Internet TV loved and hated by Asian pay-TV industry

July 28, 2010. More than half Asia's Pay TV operators surveyed in our latest industry survey (54%) already carry High Definition (HD) channels. New technologies such as IPTV and 3D TV are seen as the greatest untapped opportunity "“ and the greatest threat "“ for traditional cable & satellite operators.

With almost all TVs sold soon becoming fully HD-capable, better image quality will no longer be sufficient to entice consumers to purchase, or differentiate one offering from the next. Many companies are turning their attention to new technologies and services. In M-Brain (formerly GIA)’s 2010 Asia-Pacific Pay TV Operators Survey, which polled 35 pay TV operators and platforms across 14 countries, HD TV is reported to be the single biggest technology opportunity for the industry. However other new technologies and services are seen by more industry players as future opportunities that will shape the industry.

Which of these new content formats/services do you already provide?

HD and IPTV chart_2_1

Source: 2010 Asia-Pacific pay-TV operators survey (M-Brain (formerly GIA), ContentAsia)


Once HD TV is fully established as the norm, other new technologies including video-on-demand, 3D TV, direct-to-home (DTH), Internet protocol TV (IPTV) and new platforms are the areas that the industry is looking towards for future subscriber growth and greater revenues.

About a third of the Asia-Pacific region’s pay TV operators currently provide IPTV services, and this is also the technology that is seen as the greatest future opportunity, aside from HD, with a further third of the operators anticipating potential future subscriber demand for TV delivered over the Internet.

IPTV is as much of a threat to some operators as it is an opportunity. Almost one in three operators polled said they see TV, movie and video content distributed over the Internet ““ whether legally or illegally ““ as a threat to their future success. This is a view held mainly by cable operators, especially those with analogue infrastructure, as it allows relatively new to the game telecommunication companies to play in the pay TV space and compete with the incumbent players on a canted field. The telcos have the advantage of a pre-existing infrastructure and with little additional capital expenditure required can focus their efforts and their budgets on content acquisition, sales and marketing.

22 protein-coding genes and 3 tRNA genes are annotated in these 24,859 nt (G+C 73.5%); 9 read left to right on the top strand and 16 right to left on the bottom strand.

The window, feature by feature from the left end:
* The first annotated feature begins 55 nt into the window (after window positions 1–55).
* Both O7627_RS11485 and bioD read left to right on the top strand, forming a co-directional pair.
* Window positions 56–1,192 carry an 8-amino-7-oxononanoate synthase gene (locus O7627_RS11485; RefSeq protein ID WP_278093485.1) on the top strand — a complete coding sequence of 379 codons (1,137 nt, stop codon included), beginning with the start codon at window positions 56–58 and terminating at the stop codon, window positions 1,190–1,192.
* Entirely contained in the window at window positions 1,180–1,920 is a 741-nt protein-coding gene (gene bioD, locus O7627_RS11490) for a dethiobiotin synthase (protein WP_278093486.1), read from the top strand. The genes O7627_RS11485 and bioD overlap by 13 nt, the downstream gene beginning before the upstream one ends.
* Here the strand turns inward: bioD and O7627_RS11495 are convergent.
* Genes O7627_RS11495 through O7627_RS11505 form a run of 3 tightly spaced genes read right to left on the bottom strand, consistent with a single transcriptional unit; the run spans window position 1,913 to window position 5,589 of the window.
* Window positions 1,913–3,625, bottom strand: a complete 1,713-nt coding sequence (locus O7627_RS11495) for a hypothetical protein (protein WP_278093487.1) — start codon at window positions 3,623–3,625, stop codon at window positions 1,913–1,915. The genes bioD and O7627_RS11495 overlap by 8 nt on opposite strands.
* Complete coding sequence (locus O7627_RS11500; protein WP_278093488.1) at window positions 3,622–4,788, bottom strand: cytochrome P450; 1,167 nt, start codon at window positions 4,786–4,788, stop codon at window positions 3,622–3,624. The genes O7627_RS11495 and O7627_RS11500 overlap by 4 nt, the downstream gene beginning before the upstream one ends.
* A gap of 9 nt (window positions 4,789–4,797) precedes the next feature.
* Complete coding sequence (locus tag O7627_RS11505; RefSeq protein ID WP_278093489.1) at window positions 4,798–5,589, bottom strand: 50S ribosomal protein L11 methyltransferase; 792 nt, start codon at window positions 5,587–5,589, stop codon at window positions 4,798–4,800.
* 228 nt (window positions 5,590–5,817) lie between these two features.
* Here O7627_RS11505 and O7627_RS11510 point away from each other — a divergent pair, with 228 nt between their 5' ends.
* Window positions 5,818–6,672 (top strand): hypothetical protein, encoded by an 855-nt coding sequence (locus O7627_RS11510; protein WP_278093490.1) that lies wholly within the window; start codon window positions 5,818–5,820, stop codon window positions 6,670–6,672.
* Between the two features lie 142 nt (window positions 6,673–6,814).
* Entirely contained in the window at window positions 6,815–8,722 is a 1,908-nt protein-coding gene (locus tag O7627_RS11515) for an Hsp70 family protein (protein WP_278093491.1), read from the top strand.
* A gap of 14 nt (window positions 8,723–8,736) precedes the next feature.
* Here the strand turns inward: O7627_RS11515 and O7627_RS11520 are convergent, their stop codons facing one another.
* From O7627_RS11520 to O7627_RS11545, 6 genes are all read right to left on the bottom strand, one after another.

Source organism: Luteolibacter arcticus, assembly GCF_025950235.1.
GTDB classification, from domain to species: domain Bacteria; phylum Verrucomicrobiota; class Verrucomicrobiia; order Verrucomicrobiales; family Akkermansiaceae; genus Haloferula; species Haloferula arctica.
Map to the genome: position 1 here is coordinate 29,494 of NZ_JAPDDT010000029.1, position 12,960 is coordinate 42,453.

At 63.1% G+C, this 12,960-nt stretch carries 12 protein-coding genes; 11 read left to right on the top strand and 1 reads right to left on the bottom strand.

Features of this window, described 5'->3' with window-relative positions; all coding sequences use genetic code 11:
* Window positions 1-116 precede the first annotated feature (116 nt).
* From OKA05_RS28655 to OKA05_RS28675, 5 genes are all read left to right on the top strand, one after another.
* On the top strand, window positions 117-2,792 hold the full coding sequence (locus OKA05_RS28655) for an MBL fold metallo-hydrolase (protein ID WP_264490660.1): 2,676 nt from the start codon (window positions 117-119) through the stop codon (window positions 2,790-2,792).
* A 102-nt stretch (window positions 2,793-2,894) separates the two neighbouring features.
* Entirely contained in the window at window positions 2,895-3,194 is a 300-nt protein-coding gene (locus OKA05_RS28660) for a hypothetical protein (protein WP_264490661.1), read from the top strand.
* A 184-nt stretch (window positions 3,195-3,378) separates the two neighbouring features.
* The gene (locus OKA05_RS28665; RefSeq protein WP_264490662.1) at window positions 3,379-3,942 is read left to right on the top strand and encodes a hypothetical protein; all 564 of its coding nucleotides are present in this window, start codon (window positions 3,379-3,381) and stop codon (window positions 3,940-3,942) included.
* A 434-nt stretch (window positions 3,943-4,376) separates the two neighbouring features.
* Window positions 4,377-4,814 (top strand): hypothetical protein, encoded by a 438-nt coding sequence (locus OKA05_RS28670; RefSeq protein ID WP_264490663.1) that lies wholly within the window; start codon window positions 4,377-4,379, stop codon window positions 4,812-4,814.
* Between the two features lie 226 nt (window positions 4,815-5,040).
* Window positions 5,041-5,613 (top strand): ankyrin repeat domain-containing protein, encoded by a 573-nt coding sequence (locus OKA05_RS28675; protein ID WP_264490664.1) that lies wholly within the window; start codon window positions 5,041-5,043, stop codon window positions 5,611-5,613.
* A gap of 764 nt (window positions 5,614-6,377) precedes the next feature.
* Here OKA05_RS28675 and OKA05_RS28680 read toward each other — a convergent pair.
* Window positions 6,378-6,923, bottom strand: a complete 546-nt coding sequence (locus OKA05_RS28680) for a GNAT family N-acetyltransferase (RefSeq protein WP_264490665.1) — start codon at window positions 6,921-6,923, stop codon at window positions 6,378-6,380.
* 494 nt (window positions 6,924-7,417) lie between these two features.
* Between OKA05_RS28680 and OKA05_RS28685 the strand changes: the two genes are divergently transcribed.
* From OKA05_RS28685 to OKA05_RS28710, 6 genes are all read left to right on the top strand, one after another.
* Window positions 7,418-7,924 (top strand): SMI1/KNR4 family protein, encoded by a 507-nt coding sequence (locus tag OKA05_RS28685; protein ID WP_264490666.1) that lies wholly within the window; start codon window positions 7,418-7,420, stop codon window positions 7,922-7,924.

Piracy remains a key concern, especially in developing Southeast Asian markets. Efforts to curb unauthorized viewing have been increasingly successful in recent years, and now need to continue if the benefits to the industry and ultimately to viewers and advertisers are to be fully realized.

Having appeared to have generated a lot of interest in the industry and indeed a certain number of investment dollars, gaming delivered over pay TV platforms, and mobile TV are both starting to look like something of a busted flush. Less than one in five operators see gaming as an area of future opportunity, and the jury is still out on mobile TV, with opinion split on the future opportunity and many operators just not knowing whether there is revenue potential there or not. While operators with carefully considered mobile strategies that tie into a wider digital offering may be generating money, 42% of the operators polled are unsure of the potential. As for gaming, the titles and quality available across pay TV systems simply do not compete with those on dedicated consoles or PC platforms. A gaming suite is now more of a hygiene factor than a selling point.

In cooperation with ContentAsia, the survey polled senior managers at 35 operators in 14 countries across the region. The objectives of the survey were to take the temperature of the pay TV industry at a time of enormous change, and to offer objective insights into the mindsets of the people and companies that have the biggest influence on TV channels’ businesses today ““ the region’s pay-TV operators.

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